Broadband Internet vs. Fiber Internet: Value

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DSL or cable internet is much cheaper than fiber, as it utilizes existing telephone or cable TV technology and infrastructure.

Fiber circuits tend to be more expensive since they are provisioned specifically for each customer. Also, installation fees for fiber can be higher as the ISP would need to run the dedicated line to the customer’s building (keep in mind this means installation can take longer as well). On its face, fiber is more expensive than broadband when comparing monthly Internet service costs. However, because of fiber’s speed and reliability, a business would be able to work faster and get more done. This would result in lower personnel expenses and increased revenue.

When looking at how internet costs fit into the overall budget of a business, the value of fiber makes it worth the spend.

Broadband Internet vs. Fiber Internet: Target Consumer

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Because of the lower cost, reasonable speeds and decent reliability, DSL and cable internet are ideal for domestic/personal use. The majority of home users only use internet for casual browsing, social media and entertainment. High internet reliability at home is nice to have, but usually not critical. If the internet goes down at home, the impact might be you have to wait a bit to watch your favorite TV show. The exception to this, of course, is for users who work remotely from home.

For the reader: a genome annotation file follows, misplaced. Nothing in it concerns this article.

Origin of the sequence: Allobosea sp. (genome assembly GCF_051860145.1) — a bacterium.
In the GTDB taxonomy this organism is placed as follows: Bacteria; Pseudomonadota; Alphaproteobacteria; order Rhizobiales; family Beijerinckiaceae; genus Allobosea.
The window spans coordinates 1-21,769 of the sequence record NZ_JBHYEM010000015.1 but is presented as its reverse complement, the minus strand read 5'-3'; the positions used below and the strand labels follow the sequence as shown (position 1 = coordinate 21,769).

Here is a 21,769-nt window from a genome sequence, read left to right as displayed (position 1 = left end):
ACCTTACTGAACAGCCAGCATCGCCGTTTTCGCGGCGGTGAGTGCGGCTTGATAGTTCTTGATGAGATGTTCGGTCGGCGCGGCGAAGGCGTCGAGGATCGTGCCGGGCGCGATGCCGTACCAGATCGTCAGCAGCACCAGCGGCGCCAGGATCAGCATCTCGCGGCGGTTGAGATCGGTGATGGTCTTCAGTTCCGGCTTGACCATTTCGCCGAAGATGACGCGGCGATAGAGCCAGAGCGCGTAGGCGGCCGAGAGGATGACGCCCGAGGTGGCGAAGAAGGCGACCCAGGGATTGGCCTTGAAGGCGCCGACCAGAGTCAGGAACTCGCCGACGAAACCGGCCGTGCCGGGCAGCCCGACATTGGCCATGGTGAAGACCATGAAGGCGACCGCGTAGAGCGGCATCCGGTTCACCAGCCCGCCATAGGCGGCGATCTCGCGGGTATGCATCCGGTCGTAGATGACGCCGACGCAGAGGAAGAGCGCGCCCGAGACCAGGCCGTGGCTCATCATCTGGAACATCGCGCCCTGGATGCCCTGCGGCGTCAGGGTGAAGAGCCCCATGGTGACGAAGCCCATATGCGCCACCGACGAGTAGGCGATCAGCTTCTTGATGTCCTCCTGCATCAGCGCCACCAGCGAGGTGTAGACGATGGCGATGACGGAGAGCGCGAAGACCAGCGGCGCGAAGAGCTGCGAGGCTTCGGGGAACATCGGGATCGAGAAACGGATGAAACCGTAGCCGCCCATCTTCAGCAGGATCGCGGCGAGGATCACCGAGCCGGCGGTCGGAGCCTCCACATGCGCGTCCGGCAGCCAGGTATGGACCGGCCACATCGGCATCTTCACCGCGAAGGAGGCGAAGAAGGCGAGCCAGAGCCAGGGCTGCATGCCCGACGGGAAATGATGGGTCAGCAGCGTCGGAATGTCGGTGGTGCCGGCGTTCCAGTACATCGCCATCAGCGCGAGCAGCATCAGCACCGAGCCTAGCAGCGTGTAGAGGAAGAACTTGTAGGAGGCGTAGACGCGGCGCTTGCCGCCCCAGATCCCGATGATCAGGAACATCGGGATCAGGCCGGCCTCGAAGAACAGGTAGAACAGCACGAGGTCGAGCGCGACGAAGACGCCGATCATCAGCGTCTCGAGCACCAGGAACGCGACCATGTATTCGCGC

The target consumer for fiber internet is the corporate/business user. Businesses use the internet much more intensely than the average home user. Business internet typically must support cloud computing, line of business applications, file sharing, phone and teleconferencing, collaboration, etc. Also, reliability is a much bigger factor for businesses. If internet becomes unavailable for a business, they usually are not able to function, or only at a severely reduced capacity.

Broadband Internet vs. Fiber Internet: Bottom Line

If your business that relies on the Internet for productivity, communication and collaboration, AllSafe IT strongly recommends dedicated fiber optic Internet service. If you have questions or need assistance finding the right Internet service provider for your business, contact us today!